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Are You Sure You Won’t Need ADS-B?

If you’re based in a region that doesn’t require ADS-B Out, you may still need to equip, warns Dave Higdon. Here’s why…

Dave Higdon   |   2nd February 2018
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Dave Higdon Dave Higdon

Dave Higdon writes about aviation from his base in Wichita Kansas. During three decades in...
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If you’re based in a region that doesn’t require ADS-B Out, you may still need to equip, warns Dave Higdon. Here’s why…

Everybody should know by now that beginning at midnight, January 1, 2020, the Federal Aviation Administration's (FAA) mandate requiring ADS-B Out for operating in US airspace goes into effect. The same date applies to many other nations of the world following International Civil Aviation Organization (ICAO) protocols for this new air-traffic surveillance tool.

So where does that leave the operators from the many nations which aren't adopting ADS-B? Essentially, those needing to visit the US (or other ADS-B-adopting nation) it means making a plan to comply with ADS-B rules.

In a recent article in FAA SatNavNews the agency reminded readers that the January 1, 2020 effective date for using ADS-B Out applies to foreign-registered aircraft as well as N-numbered aircraft operating in certain US airspace.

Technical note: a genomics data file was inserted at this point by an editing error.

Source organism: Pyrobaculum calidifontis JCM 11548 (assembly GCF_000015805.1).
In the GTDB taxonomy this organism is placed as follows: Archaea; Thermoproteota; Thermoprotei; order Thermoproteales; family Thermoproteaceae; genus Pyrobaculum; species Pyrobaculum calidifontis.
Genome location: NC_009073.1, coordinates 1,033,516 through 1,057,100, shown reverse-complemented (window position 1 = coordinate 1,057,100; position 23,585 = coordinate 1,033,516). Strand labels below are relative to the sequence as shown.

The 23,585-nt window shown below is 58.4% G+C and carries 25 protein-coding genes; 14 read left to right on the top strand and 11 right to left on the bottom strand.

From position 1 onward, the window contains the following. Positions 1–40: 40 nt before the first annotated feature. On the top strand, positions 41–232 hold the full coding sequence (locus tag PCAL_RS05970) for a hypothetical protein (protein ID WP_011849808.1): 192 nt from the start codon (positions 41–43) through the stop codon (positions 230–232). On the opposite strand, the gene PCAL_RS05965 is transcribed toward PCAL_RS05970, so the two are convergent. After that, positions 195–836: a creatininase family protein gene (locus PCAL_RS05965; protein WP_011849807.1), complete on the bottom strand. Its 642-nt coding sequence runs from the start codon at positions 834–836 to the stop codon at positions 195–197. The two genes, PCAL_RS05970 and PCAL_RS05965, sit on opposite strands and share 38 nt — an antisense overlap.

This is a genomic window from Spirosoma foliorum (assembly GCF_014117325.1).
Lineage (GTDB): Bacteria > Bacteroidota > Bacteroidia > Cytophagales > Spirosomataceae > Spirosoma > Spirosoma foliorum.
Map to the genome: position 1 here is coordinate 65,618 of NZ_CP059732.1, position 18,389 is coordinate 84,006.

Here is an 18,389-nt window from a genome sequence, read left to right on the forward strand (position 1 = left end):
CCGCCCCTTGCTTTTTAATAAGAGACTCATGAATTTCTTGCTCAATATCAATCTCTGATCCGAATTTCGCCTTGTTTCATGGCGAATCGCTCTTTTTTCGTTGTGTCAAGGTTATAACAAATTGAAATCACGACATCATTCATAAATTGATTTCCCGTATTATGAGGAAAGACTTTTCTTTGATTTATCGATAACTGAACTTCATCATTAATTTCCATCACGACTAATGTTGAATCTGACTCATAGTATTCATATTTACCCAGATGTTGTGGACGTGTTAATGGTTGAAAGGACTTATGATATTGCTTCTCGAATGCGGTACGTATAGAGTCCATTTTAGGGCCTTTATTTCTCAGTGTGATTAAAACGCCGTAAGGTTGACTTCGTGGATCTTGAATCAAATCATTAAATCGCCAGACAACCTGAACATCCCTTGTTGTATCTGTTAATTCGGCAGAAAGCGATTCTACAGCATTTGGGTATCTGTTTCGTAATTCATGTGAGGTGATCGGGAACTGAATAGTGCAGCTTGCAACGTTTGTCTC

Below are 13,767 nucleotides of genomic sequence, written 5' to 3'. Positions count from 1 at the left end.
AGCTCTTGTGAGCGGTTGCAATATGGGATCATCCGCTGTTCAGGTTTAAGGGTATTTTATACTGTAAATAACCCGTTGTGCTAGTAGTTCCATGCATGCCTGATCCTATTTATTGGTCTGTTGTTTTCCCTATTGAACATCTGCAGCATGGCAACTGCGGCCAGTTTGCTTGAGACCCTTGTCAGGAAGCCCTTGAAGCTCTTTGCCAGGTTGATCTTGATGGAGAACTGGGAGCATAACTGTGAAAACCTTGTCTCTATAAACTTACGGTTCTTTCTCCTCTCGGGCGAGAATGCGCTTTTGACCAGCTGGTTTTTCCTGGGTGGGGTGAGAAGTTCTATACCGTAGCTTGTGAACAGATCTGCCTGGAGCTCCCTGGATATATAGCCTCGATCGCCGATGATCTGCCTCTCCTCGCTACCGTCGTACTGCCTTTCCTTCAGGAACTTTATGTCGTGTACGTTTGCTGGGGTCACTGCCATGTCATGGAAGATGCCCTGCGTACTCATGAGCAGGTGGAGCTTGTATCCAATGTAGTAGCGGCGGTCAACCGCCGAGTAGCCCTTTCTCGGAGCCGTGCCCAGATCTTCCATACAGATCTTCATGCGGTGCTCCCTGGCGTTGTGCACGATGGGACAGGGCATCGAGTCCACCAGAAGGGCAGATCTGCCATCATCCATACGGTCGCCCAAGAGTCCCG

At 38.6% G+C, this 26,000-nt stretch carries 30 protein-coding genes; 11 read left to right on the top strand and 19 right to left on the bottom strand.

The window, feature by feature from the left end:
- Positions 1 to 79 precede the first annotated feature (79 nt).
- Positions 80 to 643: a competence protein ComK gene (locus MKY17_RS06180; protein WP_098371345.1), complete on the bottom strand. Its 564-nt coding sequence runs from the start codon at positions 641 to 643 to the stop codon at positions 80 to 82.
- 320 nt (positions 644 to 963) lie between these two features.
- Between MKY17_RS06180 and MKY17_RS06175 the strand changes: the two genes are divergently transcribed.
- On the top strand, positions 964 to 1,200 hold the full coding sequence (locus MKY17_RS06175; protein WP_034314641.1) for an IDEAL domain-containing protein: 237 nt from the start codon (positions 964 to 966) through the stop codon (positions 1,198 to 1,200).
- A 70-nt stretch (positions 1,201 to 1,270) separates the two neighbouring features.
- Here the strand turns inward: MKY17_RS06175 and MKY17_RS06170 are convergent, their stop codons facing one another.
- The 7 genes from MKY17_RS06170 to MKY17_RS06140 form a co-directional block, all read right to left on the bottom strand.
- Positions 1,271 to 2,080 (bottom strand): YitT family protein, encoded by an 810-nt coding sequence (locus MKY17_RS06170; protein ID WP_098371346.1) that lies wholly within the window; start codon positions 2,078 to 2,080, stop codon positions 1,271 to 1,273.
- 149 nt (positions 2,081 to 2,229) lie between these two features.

Further, the FAA stressed that the ADS-B Out avionics in non-US-registered aircraft must comply with the same performance requirements established for N-numbered aircraft in FAR 91.225 and FAR 91.227.

FAA SatNavNews also offered other ADS-B reminders and clarifications applicable to both domestic and foreign operators. Among them were the following reminders, some of which departed from current practices: 

  • Operators using ADS-B Out are required to have ADS-B transmitting at all times (including whenever on the surface of the airport). “By regularly broadcasting position, velocity and identification information to ATC and other aircraft, situational awareness is improved on the ground and in the air.”
  • GPS receivers used as an ADS-B position source must be compatible (i.e. they must have ‘approved pairing’) with the installed ADS-B transmitter.
  • Portable ADS-B Out units are not authorized for several reasons. The main reason is that they would not meet the applicable TSO C166b or C154c for installed equipment required on aircraft with a standard airworthiness certificate.

Unique US Equipment Options

The United States boasts a General Aviation community far larger than the rest of the world, combined. Indeed, the FAA gave operators an option that is not available in any other country (at least, for aircraft that don't fly in the Flight Levels above 18,000msl) in the Universal Access Transceiver (UAT), broadcasting on 978 MHz.

These boxes generally work with existing Mode C and some Mode S transponders, and the FAA limits their use to the airspace below FL180.

Conversely, virtually all business turbine aircraft fly in Class A airspace above FL180. Here operators need a 1090 MHz Extended Squitter (ES) transmitter. US operators and others need a 1090ES ADS-B Out transmitter for operations outside US airspace where ADS-B is required. 

Forewarned is forearmed. Remember, the clock continues to run…

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Read more about: ADS-B | FAA | Airspace Regulations | FAA Regulations | Dave Higdon

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